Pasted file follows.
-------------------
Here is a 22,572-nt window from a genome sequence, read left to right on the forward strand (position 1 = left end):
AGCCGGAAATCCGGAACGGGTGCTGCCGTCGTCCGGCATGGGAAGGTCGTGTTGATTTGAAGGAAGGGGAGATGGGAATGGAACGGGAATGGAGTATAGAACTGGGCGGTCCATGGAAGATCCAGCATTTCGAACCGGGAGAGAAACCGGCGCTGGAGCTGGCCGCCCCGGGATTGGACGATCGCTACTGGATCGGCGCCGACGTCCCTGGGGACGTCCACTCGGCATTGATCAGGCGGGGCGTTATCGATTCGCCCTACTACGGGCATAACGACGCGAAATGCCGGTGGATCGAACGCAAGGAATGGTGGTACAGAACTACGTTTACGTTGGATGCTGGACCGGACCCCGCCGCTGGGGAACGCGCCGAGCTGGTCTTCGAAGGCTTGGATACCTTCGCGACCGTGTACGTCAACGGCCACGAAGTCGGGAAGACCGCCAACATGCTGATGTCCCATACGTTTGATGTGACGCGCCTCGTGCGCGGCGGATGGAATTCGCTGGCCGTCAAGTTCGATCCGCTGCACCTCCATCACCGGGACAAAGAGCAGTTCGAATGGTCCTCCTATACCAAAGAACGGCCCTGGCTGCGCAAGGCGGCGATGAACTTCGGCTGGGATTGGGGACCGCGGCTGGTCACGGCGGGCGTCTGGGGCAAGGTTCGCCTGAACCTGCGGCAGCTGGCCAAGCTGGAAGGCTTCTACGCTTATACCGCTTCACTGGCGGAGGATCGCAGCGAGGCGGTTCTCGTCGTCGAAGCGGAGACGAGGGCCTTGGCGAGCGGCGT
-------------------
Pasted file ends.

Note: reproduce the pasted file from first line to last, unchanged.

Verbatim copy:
Here is a 22,572-nt window from a genome sequence, read left to right on the forward strand (position 1 = left end):
AGCCGGAAATCCGGAACGGGTGCTGCCGTCGTCCGGCATGGGAAGGTCGTGTTGATTTGAAGGAAGGGGAGATGGGAATGGAACGGGAATGGAGTATAGAACTGGGCGGTCCATGGAAGATCCAGCATTTCGAACCGGGAGAGAAACCGGCGCTGGAGCTGGCCGCCCCGGGATTGGACGATCGCTACTGGATCGGCGCCGACGTCCCTGGGGACGTCCACTCGGCATTGATCAGGCGGGGCGTTATCGATTCGCCCTACTACGGGCATAACGACGCGAAATGCCGGTGGATCGAACGCAAGGAATGGTGGTACAGAACTACGTTTACGTTGGATGCTGGACCGGACCCCGCCGCTGGGGAACGCGCCGAGCTGGTCTTCGAAGGCTTGGATACCTTCGCGACCGTGTACGTCAACGGCCACGAAGTCGGGAAGACCGCCAACATGCTGATGTCCCATACGTTTGATGTGACGCGCCTCGTGCGCGGCGGATGGAATTCGCTGGCCGTCAAGTTCGATCCGCTGCACCTCCATCACCGGGACAAAGAGCAGTTCGAATGGTCCTCCTATACCAAAGAACGGCCCTGGCTGCGCAAGGCGGCGATGAACTTCGGCTGGGATTGGGGACCGCGGCTGGTCACGGCGGGCGTCTGGGGCAAGGTTCGCCTGAACCTGCGGCAGCTGGCCAAGCTGGAAGGCTTCTACGCTTATACCGCTTCACTGGCGGAGGATCGCAGCGAGGCGGTTCTCGTCGTCGAAGCGGAGACGAGGGCCTTGGCGAGCGGCGT